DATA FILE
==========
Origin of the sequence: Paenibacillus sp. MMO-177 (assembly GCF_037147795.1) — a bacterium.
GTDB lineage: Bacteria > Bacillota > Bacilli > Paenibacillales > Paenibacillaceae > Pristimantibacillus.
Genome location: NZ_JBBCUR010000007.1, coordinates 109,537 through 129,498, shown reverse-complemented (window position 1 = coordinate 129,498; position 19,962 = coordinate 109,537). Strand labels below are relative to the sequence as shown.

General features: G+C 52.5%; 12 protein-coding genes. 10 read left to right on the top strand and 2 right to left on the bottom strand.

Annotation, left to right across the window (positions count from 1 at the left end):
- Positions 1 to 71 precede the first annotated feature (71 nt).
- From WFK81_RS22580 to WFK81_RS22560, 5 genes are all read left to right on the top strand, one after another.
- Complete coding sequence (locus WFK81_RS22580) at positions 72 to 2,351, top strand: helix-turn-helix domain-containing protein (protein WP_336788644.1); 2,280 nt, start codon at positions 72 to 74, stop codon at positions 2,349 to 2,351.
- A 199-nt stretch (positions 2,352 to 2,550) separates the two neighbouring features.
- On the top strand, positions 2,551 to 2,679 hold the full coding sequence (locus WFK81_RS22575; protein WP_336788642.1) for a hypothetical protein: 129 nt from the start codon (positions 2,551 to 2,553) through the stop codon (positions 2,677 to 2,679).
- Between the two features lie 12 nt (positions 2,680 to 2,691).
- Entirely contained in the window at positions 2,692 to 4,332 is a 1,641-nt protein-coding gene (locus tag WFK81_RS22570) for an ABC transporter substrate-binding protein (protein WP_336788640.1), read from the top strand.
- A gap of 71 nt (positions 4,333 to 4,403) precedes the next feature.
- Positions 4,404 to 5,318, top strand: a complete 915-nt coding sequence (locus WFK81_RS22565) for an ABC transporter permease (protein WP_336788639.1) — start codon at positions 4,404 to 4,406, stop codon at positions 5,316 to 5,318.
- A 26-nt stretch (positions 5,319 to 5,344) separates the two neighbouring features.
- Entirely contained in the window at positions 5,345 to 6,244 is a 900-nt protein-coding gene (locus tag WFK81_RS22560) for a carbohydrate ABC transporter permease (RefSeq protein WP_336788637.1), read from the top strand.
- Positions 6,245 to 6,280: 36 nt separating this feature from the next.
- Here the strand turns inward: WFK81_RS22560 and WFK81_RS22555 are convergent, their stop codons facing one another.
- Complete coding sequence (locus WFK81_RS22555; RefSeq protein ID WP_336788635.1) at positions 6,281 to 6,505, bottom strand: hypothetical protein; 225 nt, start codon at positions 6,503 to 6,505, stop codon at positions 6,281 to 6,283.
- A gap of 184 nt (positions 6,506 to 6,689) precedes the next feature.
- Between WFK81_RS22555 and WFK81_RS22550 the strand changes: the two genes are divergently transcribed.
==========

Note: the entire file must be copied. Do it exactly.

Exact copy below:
Origin of the sequence: Paenibacillus sp. MMO-177 (assembly GCF_037147795.1) — a bacterium.
GTDB lineage: Bacteria > Bacillota > Bacilli > Paenibacillales > Paenibacillaceae > Pristimantibacillus.
Genome location: NZ_JBBCUR010000007.1, coordinates 109,537 through 129,498, shown reverse-complemented (window position 1 = coordinate 129,498; position 19,962 = coordinate 109,537). Strand labels below are relative to the sequence as shown.

General features: G+C 52.5%; 12 protein-coding genes. 10 read left to right on the top strand and 2 right to left on the bottom strand.

Annotation, left to right across the window (positions count from 1 at the left end):
- Positions 1 to 71 precede the first annotated feature (71 nt).
- From WFK81_RS22580 to WFK81_RS22560, 5 genes are all read left to right on the top strand, one after another.
- Complete coding sequence (locus WFK81_RS22580) at positions 72 to 2,351, top strand: helix-turn-helix domain-containing protein (protein WP_336788644.1); 2,280 nt, start codon at positions 72 to 74, stop codon at positions 2,349 to 2,351.
- A 199-nt stretch (positions 2,352 to 2,550) separates the two neighbouring features.
- On the top strand, positions 2,551 to 2,679 hold the full coding sequence (locus WFK81_RS22575; protein WP_336788642.1) for a hypothetical protein: 129 nt from the start codon (positions 2,551 to 2,553) through the stop codon (positions 2,677 to 2,679).
- Between the two features lie 12 nt (positions 2,680 to 2,691).
- Entirely contained in the window at positions 2,692 to 4,332 is a 1,641-nt protein-coding gene (locus tag WFK81_RS22570) for an ABC transporter substrate-binding protein (protein WP_336788640.1), read from the top strand.
- A gap of 71 nt (positions 4,333 to 4,403) precedes the next feature.
- Positions 4,404 to 5,318, top strand: a complete 915-nt coding sequence (locus WFK81_RS22565) for an ABC transporter permease (protein WP_336788639.1) — start codon at positions 4,404 to 4,406, stop codon at positions 5,316 to 5,318.
- A 26-nt stretch (positions 5,319 to 5,344) separates the two neighbouring features.
- Entirely contained in the window at positions 5,345 to 6,244 is a 900-nt protein-coding gene (locus tag WFK81_RS22560) for a carbohydrate ABC transporter permease (RefSeq protein WP_336788637.1), read from the top strand.
- Positions 6,245 to 6,280: 36 nt separating this feature from the next.
- Here the strand turns inward: WFK81_RS22560 and WFK81_RS22555 are convergent, their stop codons facing one another.
- Complete coding sequence (locus WFK81_RS22555; RefSeq protein ID WP_336788635.1) at positions 6,281 to 6,505, bottom strand: hypothetical protein; 225 nt, start codon at positions 6,503 to 6,505, stop codon at positions 6,281 to 6,283.
- A gap of 184 nt (positions 6,506 to 6,689) precedes the next feature.
- Between WFK81_RS22555 and WFK81_RS22550 the strand changes: the two genes are divergently transcribed.